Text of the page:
The CBd
Bonner, SMA, 238.

mummy are so shapeless that it is scarcely recognizable as a bandaged human body. After full allowance has been made for possible weathering and other superficial damage to the original stone, would seem that the draftsman's vision was poor and, even more, that he did not understand what he saw, partly, of course, because other specimens were not available for comparison. For such reasons as these one is obliged to distrust many of the designs shown by Chiflet, Capello, and even Montfaucon. It will be remembered that the pig of the design first treated in this chapter is rendered as an elephant in the one engraving that seems to represent it. Not a few of these early engravings must be considered untrustworthy until their relation to some known pattern can be discovered.


In earlier chapters of this work attention has been occasionally called to amulets in unusual forms, such as the Toronto inscribed celt (Pl. XXV, Fig. 8)30 and various interesting examples in the British Museum and elsewhere: the axe-shaped basalt with a Chnoubis serpent and an inscription that often accompanies that design; the lapis lazuli scarab with extended wings; and three triangular stones, one bearing a “trinitarian” inscription.31 There is another group of stones which also departs, though less strikingly, from the conventional flat oval form of most Graeco-Roman gems, and the less common circular and rectangular specimens. These are chiefly prisms of quadrangular or hexagonal section, and what may perhaps be called beads, though unperforated, of a fusiform outline, slender cylinders tapering slightly toward the ends.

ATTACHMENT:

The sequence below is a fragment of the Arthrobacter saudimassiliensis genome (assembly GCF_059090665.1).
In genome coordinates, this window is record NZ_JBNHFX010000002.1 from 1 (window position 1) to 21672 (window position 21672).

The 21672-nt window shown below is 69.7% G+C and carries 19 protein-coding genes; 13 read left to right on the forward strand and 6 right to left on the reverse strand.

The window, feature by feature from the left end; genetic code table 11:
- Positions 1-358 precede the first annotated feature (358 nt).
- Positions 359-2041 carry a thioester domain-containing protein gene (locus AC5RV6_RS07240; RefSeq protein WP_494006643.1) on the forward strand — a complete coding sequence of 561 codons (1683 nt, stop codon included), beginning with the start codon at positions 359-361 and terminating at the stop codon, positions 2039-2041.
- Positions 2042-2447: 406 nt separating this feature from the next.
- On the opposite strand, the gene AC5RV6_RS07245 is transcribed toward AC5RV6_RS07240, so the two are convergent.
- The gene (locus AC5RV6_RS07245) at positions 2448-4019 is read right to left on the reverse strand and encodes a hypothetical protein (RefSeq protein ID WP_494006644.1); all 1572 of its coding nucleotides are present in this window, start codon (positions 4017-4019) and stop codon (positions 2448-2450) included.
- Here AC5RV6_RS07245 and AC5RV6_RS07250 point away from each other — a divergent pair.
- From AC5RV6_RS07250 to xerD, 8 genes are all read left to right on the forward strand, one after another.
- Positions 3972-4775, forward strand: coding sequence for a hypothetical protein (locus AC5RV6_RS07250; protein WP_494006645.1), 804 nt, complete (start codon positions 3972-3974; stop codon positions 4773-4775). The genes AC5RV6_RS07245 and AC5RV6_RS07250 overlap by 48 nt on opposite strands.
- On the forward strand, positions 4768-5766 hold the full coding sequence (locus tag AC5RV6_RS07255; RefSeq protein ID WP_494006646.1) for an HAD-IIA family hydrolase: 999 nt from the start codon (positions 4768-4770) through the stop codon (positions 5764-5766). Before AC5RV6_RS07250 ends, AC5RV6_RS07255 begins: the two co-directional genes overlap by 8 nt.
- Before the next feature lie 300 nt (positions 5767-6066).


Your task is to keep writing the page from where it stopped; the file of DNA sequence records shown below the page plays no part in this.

A quadrangular prism of steatite (D. 358) perforated longitudinally has on the two broader faces crude sketchy cuttings of Anubis and of Harpocrates crowned with a modius and sitting on the lotus. The latter design would be scarcely recognizable without the help of a closely similar prism in the British Museum (56162).32 The two stones agree throughout in their subjects. Their narrower sides present a snake and the word Iao. Still another closely similar steatite bead was wrongly included by Von der Osten in his Catalogue of the Ancient Oriental Seals in the Newell Collection (No. 543).33 He failed to recognize the letters IAW on one of the four engraved sides. The other subjects are the same as those on the two beads just described; but the animal-headed god looks more like the ass-headed Set than Anubis, and the Harpocrates is almost unrecognizable. These objects are among the roughest and cheapest kinds of amulets. Much like them in form, style, and

30 Published by J. H. Iliffe, AJA 35 (1931), 1–6.
31 The B. M. stones mentioned here are numbered 56206, 56277, 56001, 56024; the third triangular stone is the Schmidt amulet published by Preisendanz, Phil. Woch., 1932, p. 101.
32 B . M. 56162; cuts in King, Gnostics, Pl. F 7.
33 Mrs. Newell's kindness enabled me to confirm my suspicion of Von der Osten's error by personal inspection of this stone, and also of two others, to be mentioned later, which were wrongly listed with the oriental seals.

Last modified: 2012-11-02 14:29:52

Related objects: 6 item(s)